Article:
Changing colour in the Rainbow Nation
April 18, 2014
The future is in the hands of the next generation, such as these fans at a recent Vodacom Cup match in Durban © Getty Images
South African Super rugby franchise, the Sharks, are fast-establishing themselves as the beacon of transformation as pressure mounts on rugby to change colour. The country's department of sport are on the verge of introducing a new quota which will affect rugby, cricket, netball and athletics and will require teams to field at least 60% non-white players or face being cut off from both government funding and international competition.
Although the quota was due to implemented immediately, meetings between the federations and government over the last week have resulted in a short-term release of pressure. What has not changed is that the minister Fikile Mbalula wants to see action being taken soon in a bold case of suspected electioneering ahead of next month's national polls. Whether a political ploy or not, John Smit and Jake White appear have a head start.
Three weeks ago in the Vodacom Cup the Sharks fielded six black players in their starting XV, exceeding the quota by one. Their Super Rugby side has wingers Lwazi Mvovo and Sibusiso Sithole playing out of position at fullback and outside centre respectively, decisions White has stuck with. They have also recalled another wing Tonderai Chavhanga to replace the injured Odwa Ndugane. All the players mentioned are black. An insider called this "not normal selection behaviour," and identified it as a mixture of commitment to transformation and a clear business decision.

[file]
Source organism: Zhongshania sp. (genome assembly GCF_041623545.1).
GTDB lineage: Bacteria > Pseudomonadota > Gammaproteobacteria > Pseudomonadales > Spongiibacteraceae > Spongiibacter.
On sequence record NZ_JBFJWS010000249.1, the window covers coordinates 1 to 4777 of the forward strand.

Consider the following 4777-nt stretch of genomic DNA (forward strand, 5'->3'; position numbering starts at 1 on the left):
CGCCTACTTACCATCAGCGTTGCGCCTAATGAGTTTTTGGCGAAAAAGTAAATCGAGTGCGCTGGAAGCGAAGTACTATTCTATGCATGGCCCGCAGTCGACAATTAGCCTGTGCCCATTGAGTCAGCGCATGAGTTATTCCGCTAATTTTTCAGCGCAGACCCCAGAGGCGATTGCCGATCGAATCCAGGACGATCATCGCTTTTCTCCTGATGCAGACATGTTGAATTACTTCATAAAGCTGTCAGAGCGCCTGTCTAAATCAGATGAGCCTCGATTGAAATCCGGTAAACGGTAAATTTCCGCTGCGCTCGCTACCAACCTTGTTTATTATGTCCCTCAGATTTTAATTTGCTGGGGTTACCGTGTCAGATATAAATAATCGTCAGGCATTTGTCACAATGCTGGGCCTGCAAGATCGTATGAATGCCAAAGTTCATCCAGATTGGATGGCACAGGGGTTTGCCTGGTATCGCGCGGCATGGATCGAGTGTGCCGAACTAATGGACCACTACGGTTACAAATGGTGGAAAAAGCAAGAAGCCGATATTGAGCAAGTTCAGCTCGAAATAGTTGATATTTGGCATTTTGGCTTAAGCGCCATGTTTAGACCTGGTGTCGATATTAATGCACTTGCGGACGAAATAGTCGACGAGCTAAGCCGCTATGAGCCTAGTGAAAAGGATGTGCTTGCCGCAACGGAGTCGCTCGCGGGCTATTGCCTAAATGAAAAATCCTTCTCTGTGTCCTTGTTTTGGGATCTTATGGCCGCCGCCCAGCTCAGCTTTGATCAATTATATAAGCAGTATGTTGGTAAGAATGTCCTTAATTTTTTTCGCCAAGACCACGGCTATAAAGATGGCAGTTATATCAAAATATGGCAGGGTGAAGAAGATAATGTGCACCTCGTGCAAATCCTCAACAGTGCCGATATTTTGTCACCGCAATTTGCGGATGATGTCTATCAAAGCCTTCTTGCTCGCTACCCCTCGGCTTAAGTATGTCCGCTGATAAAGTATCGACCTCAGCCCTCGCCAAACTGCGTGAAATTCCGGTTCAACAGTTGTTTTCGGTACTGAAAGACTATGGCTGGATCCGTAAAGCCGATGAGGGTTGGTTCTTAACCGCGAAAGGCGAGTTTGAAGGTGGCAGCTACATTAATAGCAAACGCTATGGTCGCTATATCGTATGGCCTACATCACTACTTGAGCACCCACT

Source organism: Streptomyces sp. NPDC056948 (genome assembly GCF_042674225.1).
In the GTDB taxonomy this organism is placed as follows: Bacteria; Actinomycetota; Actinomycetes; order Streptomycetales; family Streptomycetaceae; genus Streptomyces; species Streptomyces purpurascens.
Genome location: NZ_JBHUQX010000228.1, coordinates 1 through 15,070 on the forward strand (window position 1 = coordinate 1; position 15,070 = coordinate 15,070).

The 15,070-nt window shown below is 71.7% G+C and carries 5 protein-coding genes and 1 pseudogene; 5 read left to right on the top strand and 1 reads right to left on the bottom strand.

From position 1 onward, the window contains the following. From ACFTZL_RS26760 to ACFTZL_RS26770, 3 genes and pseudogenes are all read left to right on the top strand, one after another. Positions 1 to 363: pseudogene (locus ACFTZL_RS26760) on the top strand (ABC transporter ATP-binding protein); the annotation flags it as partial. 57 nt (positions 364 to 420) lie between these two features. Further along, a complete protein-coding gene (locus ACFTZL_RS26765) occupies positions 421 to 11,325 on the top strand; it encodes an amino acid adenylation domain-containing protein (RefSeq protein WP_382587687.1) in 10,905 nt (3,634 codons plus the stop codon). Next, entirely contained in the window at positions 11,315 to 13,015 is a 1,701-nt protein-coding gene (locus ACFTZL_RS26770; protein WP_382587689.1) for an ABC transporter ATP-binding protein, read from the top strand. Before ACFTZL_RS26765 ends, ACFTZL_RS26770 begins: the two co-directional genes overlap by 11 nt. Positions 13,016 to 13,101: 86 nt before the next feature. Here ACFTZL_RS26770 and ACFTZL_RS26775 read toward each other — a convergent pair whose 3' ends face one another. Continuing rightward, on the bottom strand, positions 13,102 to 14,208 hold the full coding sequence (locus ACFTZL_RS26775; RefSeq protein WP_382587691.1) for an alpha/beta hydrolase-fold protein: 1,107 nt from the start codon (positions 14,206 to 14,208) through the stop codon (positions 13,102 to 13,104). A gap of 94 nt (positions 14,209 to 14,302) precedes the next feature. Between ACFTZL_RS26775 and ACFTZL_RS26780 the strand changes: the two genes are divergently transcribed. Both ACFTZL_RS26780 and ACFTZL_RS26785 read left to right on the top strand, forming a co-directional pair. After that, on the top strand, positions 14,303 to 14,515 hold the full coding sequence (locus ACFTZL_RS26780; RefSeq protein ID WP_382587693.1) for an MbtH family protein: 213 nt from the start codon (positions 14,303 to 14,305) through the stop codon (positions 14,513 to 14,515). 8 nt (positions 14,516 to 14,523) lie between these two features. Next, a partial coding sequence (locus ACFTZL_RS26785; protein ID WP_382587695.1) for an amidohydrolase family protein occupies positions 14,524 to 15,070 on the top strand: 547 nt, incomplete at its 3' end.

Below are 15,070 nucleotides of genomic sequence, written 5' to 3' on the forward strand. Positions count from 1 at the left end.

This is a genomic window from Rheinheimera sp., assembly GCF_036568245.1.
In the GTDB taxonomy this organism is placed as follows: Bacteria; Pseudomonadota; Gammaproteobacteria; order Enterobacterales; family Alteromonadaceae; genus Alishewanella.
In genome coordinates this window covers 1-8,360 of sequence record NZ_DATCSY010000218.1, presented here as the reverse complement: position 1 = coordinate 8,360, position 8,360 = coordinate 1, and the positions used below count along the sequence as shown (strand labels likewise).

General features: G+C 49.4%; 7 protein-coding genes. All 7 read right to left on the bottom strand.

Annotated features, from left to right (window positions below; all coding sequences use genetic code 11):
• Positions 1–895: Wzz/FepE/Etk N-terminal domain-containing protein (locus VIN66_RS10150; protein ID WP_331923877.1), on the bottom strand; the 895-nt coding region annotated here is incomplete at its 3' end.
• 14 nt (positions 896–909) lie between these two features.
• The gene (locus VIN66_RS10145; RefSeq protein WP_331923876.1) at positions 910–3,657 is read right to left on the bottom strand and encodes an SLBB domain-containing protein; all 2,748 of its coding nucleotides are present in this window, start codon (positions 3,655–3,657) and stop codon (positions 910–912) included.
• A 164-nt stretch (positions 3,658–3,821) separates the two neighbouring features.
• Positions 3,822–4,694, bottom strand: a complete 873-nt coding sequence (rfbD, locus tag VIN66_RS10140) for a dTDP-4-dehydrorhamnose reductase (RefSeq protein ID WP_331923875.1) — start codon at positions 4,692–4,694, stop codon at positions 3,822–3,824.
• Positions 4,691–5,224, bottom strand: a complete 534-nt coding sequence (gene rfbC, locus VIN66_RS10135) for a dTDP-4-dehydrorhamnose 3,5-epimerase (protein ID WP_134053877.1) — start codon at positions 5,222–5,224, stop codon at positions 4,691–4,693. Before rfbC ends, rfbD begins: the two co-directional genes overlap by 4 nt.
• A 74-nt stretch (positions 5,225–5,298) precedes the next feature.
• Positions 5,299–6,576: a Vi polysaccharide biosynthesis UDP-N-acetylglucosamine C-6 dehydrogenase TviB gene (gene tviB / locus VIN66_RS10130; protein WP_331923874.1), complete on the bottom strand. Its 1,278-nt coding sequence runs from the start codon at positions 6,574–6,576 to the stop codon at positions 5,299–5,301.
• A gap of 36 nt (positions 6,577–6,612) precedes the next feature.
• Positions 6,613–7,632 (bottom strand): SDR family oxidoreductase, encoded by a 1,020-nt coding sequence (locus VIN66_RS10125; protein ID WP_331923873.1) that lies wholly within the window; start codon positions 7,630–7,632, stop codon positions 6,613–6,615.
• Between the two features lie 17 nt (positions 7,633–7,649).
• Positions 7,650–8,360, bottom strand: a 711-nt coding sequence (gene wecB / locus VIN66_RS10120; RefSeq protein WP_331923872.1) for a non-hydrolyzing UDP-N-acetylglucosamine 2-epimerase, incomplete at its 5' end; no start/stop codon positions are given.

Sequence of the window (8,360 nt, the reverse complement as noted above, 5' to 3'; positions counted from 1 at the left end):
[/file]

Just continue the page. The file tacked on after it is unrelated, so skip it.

The first of those is obvious. The second, perhaps less so.
Sports minister Fikile Mbalula is trying to fast-track change © Getty Images
Non-white South Africans make up the majority of the population and 84% of all people under 18 are black African. In years to come those people will become a massive market and the team that can capture their loyalty will reap benefits of their disposable income.
As a result, sources say the commercial aspect of transformation could end up being the driving force behind the change officials are advocating which addressing the need to undo the moral and ethical reason wrongs caused by the country's segregated past.
Although South Africa is celebrating twenty years of democracy in 2014, the Apartheid hangover in sport was revealed in a report compiled by the Eminent Person's Group (EPG). The committee was appointed in 2012 to investigate transformation in South African sport. In order to understand their findings, you first have to understand the ministry's definition of black which is split in two ways: "generic black" refers to anyone who is not white and "black African" is not explicitly explained but that encompasses the group of people who can trace their ethnic roots exclusively to Southern Africa.
If a team contains 50% generic black players they are deemed 100% transformed by the EPG. The body also had additional criteria for black Africans which affect the transformation score with anything over 70% rated as good and anything below as poor.
Overall, rugby was found to have a 78% success rate in the generic black category, however at Springbok level that drops to 45%. They are also rated 34% overall in the black African category. At provincial level, their transformation is rated at 60% for generic black and only 30% for black African.